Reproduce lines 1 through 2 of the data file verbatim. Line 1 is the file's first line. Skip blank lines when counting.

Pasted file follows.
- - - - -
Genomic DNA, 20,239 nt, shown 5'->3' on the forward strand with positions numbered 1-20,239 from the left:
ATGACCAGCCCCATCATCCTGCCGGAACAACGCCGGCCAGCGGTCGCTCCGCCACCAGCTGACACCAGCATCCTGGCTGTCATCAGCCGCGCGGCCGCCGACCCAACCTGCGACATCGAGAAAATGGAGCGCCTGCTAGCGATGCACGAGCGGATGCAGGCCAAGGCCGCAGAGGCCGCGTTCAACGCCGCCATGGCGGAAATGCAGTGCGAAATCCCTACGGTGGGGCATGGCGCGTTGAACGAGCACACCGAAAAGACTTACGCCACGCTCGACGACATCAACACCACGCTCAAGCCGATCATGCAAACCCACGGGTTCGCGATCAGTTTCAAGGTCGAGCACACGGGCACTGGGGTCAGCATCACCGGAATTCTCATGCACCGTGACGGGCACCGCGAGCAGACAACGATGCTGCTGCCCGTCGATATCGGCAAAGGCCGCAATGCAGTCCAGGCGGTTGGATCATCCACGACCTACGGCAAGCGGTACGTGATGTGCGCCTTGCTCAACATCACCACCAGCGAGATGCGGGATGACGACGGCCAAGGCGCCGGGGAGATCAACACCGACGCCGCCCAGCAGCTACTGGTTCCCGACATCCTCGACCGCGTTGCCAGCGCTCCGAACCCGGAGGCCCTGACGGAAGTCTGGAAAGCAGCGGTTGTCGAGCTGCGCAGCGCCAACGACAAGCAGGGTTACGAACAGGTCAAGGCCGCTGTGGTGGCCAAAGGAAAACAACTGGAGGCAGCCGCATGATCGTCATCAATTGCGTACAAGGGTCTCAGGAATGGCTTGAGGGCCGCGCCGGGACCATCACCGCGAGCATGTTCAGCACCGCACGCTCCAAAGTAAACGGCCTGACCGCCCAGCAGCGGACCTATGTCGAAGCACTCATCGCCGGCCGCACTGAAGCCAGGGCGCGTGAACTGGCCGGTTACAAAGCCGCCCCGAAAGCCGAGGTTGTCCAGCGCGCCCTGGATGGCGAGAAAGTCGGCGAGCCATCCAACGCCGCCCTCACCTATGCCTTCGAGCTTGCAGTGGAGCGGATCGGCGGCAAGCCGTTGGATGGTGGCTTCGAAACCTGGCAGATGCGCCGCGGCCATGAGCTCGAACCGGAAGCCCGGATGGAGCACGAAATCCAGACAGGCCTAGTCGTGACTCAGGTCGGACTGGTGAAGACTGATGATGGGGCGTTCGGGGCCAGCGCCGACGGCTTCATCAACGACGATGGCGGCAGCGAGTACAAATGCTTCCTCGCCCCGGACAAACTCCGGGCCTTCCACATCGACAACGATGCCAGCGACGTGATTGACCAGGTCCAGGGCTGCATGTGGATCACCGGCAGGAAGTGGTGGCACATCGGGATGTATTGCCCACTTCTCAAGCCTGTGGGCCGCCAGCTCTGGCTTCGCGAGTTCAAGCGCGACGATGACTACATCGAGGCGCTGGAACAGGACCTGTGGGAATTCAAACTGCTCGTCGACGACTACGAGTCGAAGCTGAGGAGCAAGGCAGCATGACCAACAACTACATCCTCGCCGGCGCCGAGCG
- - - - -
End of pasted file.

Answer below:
Genomic DNA, 20,239 nt, shown 5'->3' on the forward strand with positions numbered 1-20,239 from the left:
ATGACCAGCCCCATCATCCTGCCGGAACAACGCCGGCCAGCGGTCGCTCCGCCACCAGCTGACACCAGCATCCTGGCTGTCATCAGCCGCGCGGCCGCCGACCCAACCTGCGACATCGAGAAAATGGAGCGCCTGCTAGCGATGCACGAGCGGATGCAGGCCAAGGCCGCAGAGGCCGCGTTCAACGCCGCCATGGCGGAAATGCAGTGCGAAATCCCTACGGTGGGGCATGGCGCGTTGAACGAGCACACCGAAAAGACTTACGCCACGCTCGACGACATCAACACCACGCTCAAGCCGATCATGCAAACCCACGGGTTCGCGATCAGTTTCAAGGTCGAGCACACGGGCACTGGGGTCAGCATCACCGGAATTCTCATGCACCGTGACGGGCACCGCGAGCAGACAACGATGCTGCTGCCCGTCGATATCGGCAAAGGCCGCAATGCAGTCCAGGCGGTTGGATCATCCACGACCTACGGCAAGCGGTACGTGATGTGCGCCTTGCTCAACATCACCACCAGCGAGATGCGGGATGACGACGGCCAAGGCGCCGGGGAGATCAACACCGACGCCGCCCAGCAGCTACTGGTTCCCGACATCCTCGACCGCGTTGCCAGCGCTCCGAACCCGGAGGCCCTGACGGAAGTCTGGAAAGCAGCGGTTGTCGAGCTGCGCAGCGCCAACGACAAGCAGGGTTACGAACAGGTCAAGGCCGCTGTGGTGGCCAAAGGAAAACAACTGGAGGCAGCCGCATGATCGTCATCAATTGCGTACAAGGGTCTCAGGAATGGCTTGAGGGCCGCGCCGGGACCATCACCGCGAGCATGTTCAGCACCGCACGCTCCAAAGTAAACGGCCTGACCGCCCAGCAGCGGACCTATGTCGAAGCACTCATCGCCGGCCGCACTGAAGCCAGGGCGCGTGAACTGGCCGGTTACAAAGCCGCCCCGAAAGCCGAGGTTGTCCAGCGCGCCCTGGATGGCGAGAAAGTCGGCGAGCCATCCAACGCCGCCCTCACCTATGCCTTCGAGCTTGCAGTGGAGCGGATCGGCGGCAAGCCGTTGGATGGTGGCTTCGAAACCTGGCAGATGCGCCGCGGCCATGAGCTCGAACCGGAAGCCCGGATGGAGCACGAAATCCAGACAGGCCTAGTCGTGACTCAGGTCGGACTGGTGAAGACTGATGATGGGGCGTTCGGGGCCAGCGCCGACGGCTTCATCAACGACGATGGCGGCAGCGAGTACAAATGCTTCCTCGCCCCGGACAAACTCCGGGCCTTCCACATCGACAACGATGCCAGCGACGTGATTGACCAGGTCCAGGGCTGCATGTGGATCACCGGCAGGAAGTGGTGGCACATCGGGATGTATTGCCCACTTCTCAAGCCTGTGGGCCGCCAGCTCTGGCTTCGCGAGTTCAAGCGCGACGATGACTACATCGAGGCGCTGGAACAGGACCTGTGGGAATTCAAACTGCTCGTCGACGACTACGAGTCGAAGCTGAGGAGCAAGGCAGCATGACCAACAACTACATCCTCGCCGGCGCCGAGCG